I just finished reading "The Little Prover". It's a small introduction to proving programs using formal methods, in this case, rewriting programs using axioms or proven theorems.
As you can read on other websites, the book is said to be "mind bending", and that's probably the best description I have for it. It teaches complex proofs in an affordable way, having to provide only lots of time and patience. As you go through the chapters, the complexity slowly ramps up. Whereas the first chapters explain everything up to the minimum detail, the later chapters start to skip details that should be obvious once you start to understand the main themes, and start to learn the axioms. Eventually, you reach a point where you understand enough of the materials to actually attempt and succeed at some proofs on your own.
The proof checker - J-Bob - is somewhat helpful, but the book would be less painful if it taught you beforehand how to make it help you. The first thing you need is the right shape for the commands:
(defun name-to-identify-chapter () (J-Bob/prove (function-that-provides-axioms) '( ((dethm theorem-name (x) (equal (align (align x)) (align x))) (measure) ((A 1 1) (align x)) ((A 2) (align x)) (other-steps-here) )))
Without this, it's too tempting to use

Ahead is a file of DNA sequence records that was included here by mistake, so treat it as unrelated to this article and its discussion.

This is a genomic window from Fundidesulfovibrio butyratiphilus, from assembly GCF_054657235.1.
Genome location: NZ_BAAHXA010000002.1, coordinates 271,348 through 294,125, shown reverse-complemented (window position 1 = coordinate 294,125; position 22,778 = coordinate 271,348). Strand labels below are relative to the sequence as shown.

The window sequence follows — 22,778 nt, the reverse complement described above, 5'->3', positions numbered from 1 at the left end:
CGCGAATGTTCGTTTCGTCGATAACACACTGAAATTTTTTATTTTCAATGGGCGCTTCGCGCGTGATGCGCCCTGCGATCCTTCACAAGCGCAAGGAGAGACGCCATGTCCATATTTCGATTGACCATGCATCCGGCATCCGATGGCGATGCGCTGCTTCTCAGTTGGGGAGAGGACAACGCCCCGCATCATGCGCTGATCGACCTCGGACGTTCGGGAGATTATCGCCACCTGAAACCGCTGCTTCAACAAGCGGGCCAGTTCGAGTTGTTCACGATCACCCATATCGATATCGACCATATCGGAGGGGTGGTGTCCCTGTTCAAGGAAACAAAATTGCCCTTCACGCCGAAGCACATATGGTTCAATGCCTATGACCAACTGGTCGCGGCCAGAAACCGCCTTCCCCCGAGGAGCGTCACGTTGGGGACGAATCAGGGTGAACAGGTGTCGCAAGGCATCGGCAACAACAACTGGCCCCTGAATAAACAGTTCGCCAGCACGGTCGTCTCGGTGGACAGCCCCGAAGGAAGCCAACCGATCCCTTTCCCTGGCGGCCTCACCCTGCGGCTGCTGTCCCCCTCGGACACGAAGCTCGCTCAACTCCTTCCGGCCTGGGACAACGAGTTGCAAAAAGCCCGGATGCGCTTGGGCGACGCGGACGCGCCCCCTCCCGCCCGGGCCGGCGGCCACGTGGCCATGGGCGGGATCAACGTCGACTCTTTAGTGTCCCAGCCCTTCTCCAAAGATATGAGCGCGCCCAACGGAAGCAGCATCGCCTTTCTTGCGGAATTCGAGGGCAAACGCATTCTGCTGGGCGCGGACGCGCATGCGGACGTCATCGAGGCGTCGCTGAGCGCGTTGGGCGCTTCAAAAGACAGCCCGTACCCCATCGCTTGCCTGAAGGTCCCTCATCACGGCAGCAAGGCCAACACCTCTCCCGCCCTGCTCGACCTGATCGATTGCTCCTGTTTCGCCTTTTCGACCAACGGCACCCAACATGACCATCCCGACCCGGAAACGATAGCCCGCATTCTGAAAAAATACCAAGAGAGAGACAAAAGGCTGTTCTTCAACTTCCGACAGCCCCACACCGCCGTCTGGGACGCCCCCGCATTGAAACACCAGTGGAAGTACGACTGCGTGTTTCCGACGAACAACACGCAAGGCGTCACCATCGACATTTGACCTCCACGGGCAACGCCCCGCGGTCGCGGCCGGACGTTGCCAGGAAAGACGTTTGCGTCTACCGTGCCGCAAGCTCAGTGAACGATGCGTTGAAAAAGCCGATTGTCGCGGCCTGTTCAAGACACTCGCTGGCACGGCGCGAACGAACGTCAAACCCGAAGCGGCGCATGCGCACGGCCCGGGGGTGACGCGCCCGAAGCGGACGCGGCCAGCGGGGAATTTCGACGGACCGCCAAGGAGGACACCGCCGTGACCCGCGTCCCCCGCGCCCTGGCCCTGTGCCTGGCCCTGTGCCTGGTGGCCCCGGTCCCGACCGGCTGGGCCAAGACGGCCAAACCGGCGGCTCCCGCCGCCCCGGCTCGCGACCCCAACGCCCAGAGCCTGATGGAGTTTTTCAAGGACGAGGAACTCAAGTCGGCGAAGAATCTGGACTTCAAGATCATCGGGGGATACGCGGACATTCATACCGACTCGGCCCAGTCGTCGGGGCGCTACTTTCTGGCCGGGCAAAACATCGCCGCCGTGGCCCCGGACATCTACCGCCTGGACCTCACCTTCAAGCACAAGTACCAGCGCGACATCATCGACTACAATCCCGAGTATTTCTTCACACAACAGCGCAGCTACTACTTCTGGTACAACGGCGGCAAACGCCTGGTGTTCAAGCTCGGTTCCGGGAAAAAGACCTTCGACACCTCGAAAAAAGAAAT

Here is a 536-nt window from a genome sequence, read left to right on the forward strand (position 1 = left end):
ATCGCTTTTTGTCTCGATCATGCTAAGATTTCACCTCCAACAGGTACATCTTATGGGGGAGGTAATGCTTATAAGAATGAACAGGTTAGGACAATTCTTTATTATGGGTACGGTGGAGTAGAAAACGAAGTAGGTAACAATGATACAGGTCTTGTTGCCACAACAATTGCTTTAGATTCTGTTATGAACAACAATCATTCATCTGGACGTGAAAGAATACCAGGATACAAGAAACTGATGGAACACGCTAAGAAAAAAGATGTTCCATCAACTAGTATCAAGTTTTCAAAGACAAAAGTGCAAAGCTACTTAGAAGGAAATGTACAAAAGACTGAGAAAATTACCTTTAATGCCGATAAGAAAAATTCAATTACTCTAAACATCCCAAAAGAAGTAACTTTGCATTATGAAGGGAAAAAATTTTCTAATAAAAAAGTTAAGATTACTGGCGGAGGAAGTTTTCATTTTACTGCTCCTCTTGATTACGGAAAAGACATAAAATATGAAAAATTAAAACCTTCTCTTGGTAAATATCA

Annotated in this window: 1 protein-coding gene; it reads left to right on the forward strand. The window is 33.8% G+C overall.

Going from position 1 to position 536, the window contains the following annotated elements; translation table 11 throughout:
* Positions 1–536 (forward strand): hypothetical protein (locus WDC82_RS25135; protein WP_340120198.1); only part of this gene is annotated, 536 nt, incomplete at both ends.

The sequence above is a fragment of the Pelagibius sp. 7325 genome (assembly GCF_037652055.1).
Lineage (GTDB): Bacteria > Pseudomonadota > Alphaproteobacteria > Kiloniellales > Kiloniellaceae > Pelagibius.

J-Bob/step, which is actually a pain to use. With
J-Bob/prove you can see your progress, and when you are finished, you replace
J-Bob/define and you are ready to use the proof you just formulated.
The other part that J-Bob desperately needs is a way to illuminate the section you are rewriting. When you are writing
(E A A 1 A 2 1) you don't know if the position is right, or how many elses you have already skipped. The system isn't very hepful, as if you target the wrong element, it doesn't rewrite anything, showing the previous result. In big expressions it may be hard to make sense if the expressions has been rewritten or not, specially after each rewrite can construct a new expression that may be rendered in a subtly-different way.
J-Bob may be a bit harsh on the practicioner, but using it helps a lot. Specially if you use it in Racket or other envionment that helpfully points starts and ends of expressions, and indents nicely. On the journey you will practice a lot of grunt-work designed to help you understand how can you prove stuff. Soon you will know by heart the main axioms (
if-nest-E) and they will begin to be your second nature. You will grow to understand the basics of formal proofs, and I'm sure it will help you understand how you can refactor code, as each rewrite essentially constructs the same expression but with different shape. You will also learn the importance of reversing some rules, and how you can create some elements out of thin air. It's some kind of magic.
This is one of those books you need to read to start grasping the theory behind proofs, as well as to start applying it. It is not very long, but practicing all the chapters gets a bit long, specially until you get the hang of it. The results will be great for your brain, as you will learn a lot about proving programs to be correct and total, and will practice the art of understanding big s-expressions in order to target the element you want to rewrite. Totally recommended.